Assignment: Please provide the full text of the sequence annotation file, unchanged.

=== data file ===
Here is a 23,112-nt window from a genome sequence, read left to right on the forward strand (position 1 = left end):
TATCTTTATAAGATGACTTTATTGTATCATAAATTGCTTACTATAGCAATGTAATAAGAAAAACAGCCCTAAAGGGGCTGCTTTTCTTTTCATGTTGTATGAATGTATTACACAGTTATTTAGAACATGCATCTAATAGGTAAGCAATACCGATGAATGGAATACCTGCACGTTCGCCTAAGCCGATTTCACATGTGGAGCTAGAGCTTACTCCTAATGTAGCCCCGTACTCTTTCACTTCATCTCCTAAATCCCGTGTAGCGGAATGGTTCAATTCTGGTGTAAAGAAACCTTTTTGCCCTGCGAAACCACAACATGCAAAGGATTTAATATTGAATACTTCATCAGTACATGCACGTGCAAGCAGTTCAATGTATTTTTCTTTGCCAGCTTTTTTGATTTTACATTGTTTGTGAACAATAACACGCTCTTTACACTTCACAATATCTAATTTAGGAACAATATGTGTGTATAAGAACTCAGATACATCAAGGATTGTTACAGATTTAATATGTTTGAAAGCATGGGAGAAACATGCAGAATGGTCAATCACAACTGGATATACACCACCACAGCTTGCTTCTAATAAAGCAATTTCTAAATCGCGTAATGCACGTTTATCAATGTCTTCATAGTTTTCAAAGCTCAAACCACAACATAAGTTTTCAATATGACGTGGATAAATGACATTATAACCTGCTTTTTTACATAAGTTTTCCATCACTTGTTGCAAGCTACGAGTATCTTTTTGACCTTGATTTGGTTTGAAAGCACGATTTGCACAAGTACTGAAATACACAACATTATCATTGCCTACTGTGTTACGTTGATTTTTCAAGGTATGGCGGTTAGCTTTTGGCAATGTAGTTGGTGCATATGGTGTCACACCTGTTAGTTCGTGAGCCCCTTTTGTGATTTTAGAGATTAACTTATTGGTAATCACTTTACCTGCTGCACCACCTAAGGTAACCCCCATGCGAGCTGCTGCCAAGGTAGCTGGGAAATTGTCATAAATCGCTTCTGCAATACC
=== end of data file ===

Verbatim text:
Here is a 23,112-nt window from a genome sequence, read left to right on the forward strand (position 1 = left end):
TATCTTTATAAGATGACTTTATTGTATCATAAATTGCTTACTATAGCAATGTAATAAGAAAAACAGCCCTAAAGGGGCTGCTTTTCTTTTCATGTTGTATGAATGTATTACACAGTTATTTAGAACATGCATCTAATAGGTAAGCAATACCGATGAATGGAATACCTGCACGTTCGCCTAAGCCGATTTCACATGTGGAGCTAGAGCTTACTCCTAATGTAGCCCCGTACTCTTTCACTTCATCTCCTAAATCCCGTGTAGCGGAATGGTTCAATTCTGGTGTAAAGAAACCTTTTTGCCCTGCGAAACCACAACATGCAAAGGATTTAATATTGAATACTTCATCAGTACATGCACGTGCAAGCAGTTCAATGTATTTTTCTTTGCCAGCTTTTTTGATTTTACATTGTTTGTGAACAATAACACGCTCTTTACACTTCACAATATCTAATTTAGGAACAATATGTGTGTATAAGAACTCAGATACATCAAGGATTGTTACAGATTTAATATGTTTGAAAGCATGGGAGAAACATGCAGAATGGTCAATCACAACTGGATATACACCACCACAGCTTGCTTCTAATAAAGCAATTTCTAAATCGCGTAATGCACGTTTATCAATGTCTTCATAGTTTTCAAAGCTCAAACCACAACATAAGTTTTCAATATGACGTGGATAAATGACATTATAACCTGCTTTTTTACATAAGTTTTCCATCACTTGTTGCAAGCTACGAGTATCTTTTTGACCTTGATTTGGTTTGAAAGCACGATTTGCACAAGTACTGAAATACACAACATTATCATTGCCTACTGTGTTACGTTGATTTTTCAAGGTATGGCGGTTAGCTTTTGGCAATGTAGTTGGTGCATATGGTGTCACACCTGTTAGTTCGTGAGCCCCTTTTGTGATTTTAGAGATTAACTTATTGGTAATCACTTTACCTGCTGCACCACCTAAGGTAACCCCCATGCGAGCTGCTGCCAAGGTAGCTGGGAAATTGTCATAAATCGCTTCTGCAATACC